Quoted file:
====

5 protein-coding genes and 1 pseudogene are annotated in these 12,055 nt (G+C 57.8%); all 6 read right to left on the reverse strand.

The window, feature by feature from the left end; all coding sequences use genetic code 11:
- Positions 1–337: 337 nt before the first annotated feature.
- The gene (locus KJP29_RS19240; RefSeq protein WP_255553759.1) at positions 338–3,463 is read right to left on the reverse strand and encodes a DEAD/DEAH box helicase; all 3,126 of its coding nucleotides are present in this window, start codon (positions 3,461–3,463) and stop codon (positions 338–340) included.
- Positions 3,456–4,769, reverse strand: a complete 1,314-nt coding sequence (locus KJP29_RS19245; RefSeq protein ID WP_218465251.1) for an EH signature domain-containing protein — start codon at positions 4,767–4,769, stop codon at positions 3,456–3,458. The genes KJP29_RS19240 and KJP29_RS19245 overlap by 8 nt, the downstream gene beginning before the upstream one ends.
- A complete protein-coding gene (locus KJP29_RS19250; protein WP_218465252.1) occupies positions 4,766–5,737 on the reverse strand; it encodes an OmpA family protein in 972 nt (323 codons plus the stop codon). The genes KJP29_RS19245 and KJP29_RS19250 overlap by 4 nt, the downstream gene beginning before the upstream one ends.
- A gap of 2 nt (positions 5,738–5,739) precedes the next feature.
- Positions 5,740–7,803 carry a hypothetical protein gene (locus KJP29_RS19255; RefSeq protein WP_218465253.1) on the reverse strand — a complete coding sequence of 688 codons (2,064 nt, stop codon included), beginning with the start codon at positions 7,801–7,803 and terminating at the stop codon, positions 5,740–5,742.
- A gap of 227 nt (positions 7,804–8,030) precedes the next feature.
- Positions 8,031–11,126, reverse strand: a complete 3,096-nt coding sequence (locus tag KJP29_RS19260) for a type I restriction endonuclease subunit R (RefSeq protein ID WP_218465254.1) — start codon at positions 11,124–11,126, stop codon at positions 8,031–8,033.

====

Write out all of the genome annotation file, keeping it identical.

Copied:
5 protein-coding genes and 1 pseudogene are annotated in these 12,055 nt (G+C 57.8%); all 6 read right to left on the reverse strand.

The window, feature by feature from the left end; all coding sequences use genetic code 11:
- Positions 1–337: 337 nt before the first annotated feature.
- The gene (locus KJP29_RS19240; RefSeq protein WP_255553759.1) at positions 338–3,463 is read right to left on the reverse strand and encodes a DEAD/DEAH box helicase; all 3,126 of its coding nucleotides are present in this window, start codon (positions 3,461–3,463) and stop codon (positions 338–340) included.
- Positions 3,456–4,769, reverse strand: a complete 1,314-nt coding sequence (locus KJP29_RS19245; RefSeq protein ID WP_218465251.1) for an EH signature domain-containing protein — start codon at positions 4,767–4,769, stop codon at positions 3,456–3,458. The genes KJP29_RS19240 and KJP29_RS19245 overlap by 8 nt, the downstream gene beginning before the upstream one ends.
- A complete protein-coding gene (locus KJP29_RS19250; protein WP_218465252.1) occupies positions 4,766–5,737 on the reverse strand; it encodes an OmpA family protein in 972 nt (323 codons plus the stop codon). The genes KJP29_RS19245 and KJP29_RS19250 overlap by 4 nt, the downstream gene beginning before the upstream one ends.
- A gap of 2 nt (positions 5,738–5,739) precedes the next feature.
- Positions 5,740–7,803 carry a hypothetical protein gene (locus KJP29_RS19255; RefSeq protein WP_218465253.1) on the reverse strand — a complete coding sequence of 688 codons (2,064 nt, stop codon included), beginning with the start codon at positions 7,801–7,803 and terminating at the stop codon, positions 5,740–5,742.
- A gap of 227 nt (positions 7,804–8,030) precedes the next feature.
- Positions 8,031–11,126, reverse strand: a complete 3,096-nt coding sequence (locus tag KJP29_RS19260) for a type I restriction endonuclease subunit R (RefSeq protein ID WP_218465254.1) — start codon at positions 11,124–11,126, stop codon at positions 8,031–8,033.